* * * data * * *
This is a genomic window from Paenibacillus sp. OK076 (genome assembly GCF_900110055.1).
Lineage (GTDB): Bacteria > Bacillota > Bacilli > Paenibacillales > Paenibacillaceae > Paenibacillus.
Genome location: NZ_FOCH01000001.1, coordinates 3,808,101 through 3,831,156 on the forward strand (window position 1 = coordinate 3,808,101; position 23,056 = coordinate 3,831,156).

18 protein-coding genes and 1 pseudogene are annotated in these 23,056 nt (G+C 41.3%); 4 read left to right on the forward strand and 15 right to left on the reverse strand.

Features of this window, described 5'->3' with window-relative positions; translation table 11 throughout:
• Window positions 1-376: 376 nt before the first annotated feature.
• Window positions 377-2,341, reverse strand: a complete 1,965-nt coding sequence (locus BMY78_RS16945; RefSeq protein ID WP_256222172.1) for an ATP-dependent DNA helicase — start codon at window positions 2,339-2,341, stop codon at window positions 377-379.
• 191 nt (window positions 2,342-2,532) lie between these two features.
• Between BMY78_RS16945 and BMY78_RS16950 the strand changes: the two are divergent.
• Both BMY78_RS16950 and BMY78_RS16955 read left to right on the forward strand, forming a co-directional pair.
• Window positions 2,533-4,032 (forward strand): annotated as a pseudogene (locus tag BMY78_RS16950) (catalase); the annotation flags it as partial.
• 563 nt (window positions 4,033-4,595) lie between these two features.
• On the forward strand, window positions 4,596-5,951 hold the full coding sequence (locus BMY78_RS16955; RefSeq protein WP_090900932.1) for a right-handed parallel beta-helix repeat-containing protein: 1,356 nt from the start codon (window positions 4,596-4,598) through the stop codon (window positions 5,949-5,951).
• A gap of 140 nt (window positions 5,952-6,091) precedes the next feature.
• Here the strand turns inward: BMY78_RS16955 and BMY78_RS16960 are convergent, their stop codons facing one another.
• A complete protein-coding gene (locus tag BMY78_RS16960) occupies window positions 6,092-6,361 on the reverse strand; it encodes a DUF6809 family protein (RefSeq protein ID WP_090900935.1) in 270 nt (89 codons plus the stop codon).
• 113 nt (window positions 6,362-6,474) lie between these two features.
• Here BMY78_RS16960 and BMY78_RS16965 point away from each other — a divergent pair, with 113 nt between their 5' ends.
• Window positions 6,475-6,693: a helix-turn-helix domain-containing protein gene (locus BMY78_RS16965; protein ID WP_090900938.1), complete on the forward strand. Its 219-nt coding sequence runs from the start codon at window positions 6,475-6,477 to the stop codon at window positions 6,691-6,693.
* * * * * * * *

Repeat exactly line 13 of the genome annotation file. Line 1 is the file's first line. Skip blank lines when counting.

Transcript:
• On the forward strand, window positions 4,596-5,951 hold the full coding sequence (locus BMY78_RS16955; RefSeq protein WP_090900932.1) for a right-handed parallel beta-helix repeat-containing protein: 1,356 nt from the start codon (window positions 4,596-4,598) through the stop codon (window positions 5,949-5,951).